AIMEE BENDER’S IMAGINATION is as boundless as ever in The Color Master, her latest and best collection — 15 stories stamped with the energetic strangeness that has become her trademark. An ogre’s wife wandering the countryside grief-stricken for the children her husband accidentally ate. Malaysian tigers splitting at the stripes that only a seamstress with supernatural focus can mend. And in “ The Fake Nazi,” a “backwards revisionist” demanding that he be punished for the heinous crimes he never committed.

The whimsicality gives the book a certain curb-appeal, but Bender’s whimsy has a back to it. Mining the unreal for metaphors, she finds an absurdist’s path into the very real world of collective guilt, loss, domestic distress, and love.

Surrealism can also provide the opportunity to go darker than one can in realist fiction. The book’s first story, “Appleless,” is a zippy parable that contains what can only be called literature’s goofiest gang rape. Grim, yes, but the buoyant tone and the insistent improbability lightens the emotional load, provides some kind of balance. Balance is important to Bender. Her characters have a tide-like pull on each other, and power is always shifting hands. If one sister is focused, the other will be dizzy. If a husband is in love, his wife will inevitably be bored.

One of the biggest challenges of fabulist writing — at least fabulist writing that aspires to the kind of ontological and ethical complexity of Bender’s work — is getting the reader to ask the right questions. When she tells you that a sleepless woman would open the door to greet the mailman who handed her “a basket of seawater, dripping, with stamps floating wetly on top” you’re too caught up in the beauty of the image not to believe her. You buy it, at first glance, simply because it’s so well written. But by definition, fairy tales are built on a metaphorical truth that operates in place of a literal truth, and since the metaphor is the plot, we need to ask why — why seawater? Why the postman? What is the vehicle and what the tenor? How is our reality refracted in this reality? The demand the fairy tale makes is not just that we look more closely at the ordinary, see it from a new and unexpected angle, but that we confront the archetypes we live by. The question we are forced to ask, forced by Bender’s knack for original metaphor by her A.M. Homes­–like directness, by her ability to make us believe the unbelievable, is why we believe at all.

One of the book’s best is “Americca,” a story about a family who falls victim to a series of “backwards robberies.” Meaning that they return home from the movies one night to discover that things have been added to their home rather than taken out of it.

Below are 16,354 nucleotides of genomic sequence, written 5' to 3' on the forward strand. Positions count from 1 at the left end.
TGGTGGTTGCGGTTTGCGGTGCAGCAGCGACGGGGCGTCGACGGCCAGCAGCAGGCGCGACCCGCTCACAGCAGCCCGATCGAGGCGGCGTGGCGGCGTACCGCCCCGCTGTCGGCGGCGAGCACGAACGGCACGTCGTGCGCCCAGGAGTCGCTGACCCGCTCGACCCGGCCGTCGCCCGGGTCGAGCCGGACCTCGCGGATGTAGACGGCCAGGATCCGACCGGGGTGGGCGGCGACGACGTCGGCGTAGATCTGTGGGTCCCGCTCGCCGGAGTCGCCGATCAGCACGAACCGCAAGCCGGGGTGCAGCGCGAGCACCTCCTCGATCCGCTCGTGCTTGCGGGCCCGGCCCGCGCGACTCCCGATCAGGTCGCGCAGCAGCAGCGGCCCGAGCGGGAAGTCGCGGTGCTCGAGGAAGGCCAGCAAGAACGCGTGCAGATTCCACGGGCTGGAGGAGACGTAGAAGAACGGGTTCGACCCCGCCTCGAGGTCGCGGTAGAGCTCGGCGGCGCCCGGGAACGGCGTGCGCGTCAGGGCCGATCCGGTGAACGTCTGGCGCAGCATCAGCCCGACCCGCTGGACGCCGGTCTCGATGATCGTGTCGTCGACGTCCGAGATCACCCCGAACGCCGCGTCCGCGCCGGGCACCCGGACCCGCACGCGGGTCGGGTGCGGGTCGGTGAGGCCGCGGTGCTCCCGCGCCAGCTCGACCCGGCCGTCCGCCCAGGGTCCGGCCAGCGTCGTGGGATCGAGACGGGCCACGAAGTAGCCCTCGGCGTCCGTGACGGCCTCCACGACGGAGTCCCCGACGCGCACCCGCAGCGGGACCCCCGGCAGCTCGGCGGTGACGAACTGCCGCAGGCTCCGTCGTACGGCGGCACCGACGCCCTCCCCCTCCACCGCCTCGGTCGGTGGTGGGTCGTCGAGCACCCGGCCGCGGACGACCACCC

From the extra toothpaste in the bathroom to the cans of exotic soup in the cupboard, items are appearing as if from nowhere. The effect is disturbing and Lisa, our 10-year-old narrator, describes her horror upon discovering that her favorite octopus cap has been doubled.

I had two now. One, two. They were both exactly the same, but I kept saying right hand, right hand, in my head, so I’d remember which one I’d bought, because that was the one I wanted. I didn’t want another octopus cap. It was about this particular right-hand octopus cap; that was the one I had fallen in love with. Somehow it made me feel so sad, to have two. So sad I thought I couldn’t stand it.

The gain actually triggers a sense of loss, and as the unwanted gifts pile up, the characters struggle with growing, claustrophobic dread. There are other more internal concerns at play here. Mom is wayward and worn out, Dad is between jobs, Grandma is senile and probably dying. And older sister, Hannah, is boy-crazed and distracted.

The connection between the family’s emotional distress and the gifts may feel like an untidy one. But we know by the way Bender ping pongs between them that one is somehow feeding the other. And slowly, intuitively we begin to ask ourselves the right questions: What does it means to be gifted more of what you already have? What happens when you are being given only the things you don’t really need?

Bender is a genius for mapping the inner lives of her characters in surprising ways. Throughout this book, her sentences sparkle with an emotional off-handedness that can sneak up on you and break your heart. In “The Red Ribbon” a disaffected housewife recounts the many meals she has not enjoyed.

Janet thought of all the chicken dishes she had not sent back even though they were either half-raw or not what she had ordered. Chicken Kiev instead of chicken Marsala, chicken with mushrooms instead of chicken a la king: her body was made up of the wrong chickens.

The wrong chickens! Again, the metaphor is king, even when the metaphor is dependent on a botched order. And then there are passages that are both metaphor and, maybe, not:

I once thought if I traveled in France I would have a different brain, the brain of a girl who travels in France. I saw myself, skipping through meadows in a yellow-and-blue print dress. But even with the old building, with the bright bready smells, with the painted French sunlight, it was still my same brain in there, chomping as usual, just fed this time by baguettes and Brie.

Bender, a writer’s writer, makes us feel the profundity of such ordinary sentiments, even while she makes us feel the ordinariness of the most astonishing occurrences. Strange things happen in these stories. Unimaginable things. Yet you can see the wisp of human experience sticking out of them like hair under a hat. And the weirder things get, the closer you feel you are to the edge of something oddly familiar, that reflection in the mirror you almost recognize.


Erika Recordon is writer and an editor at LARB.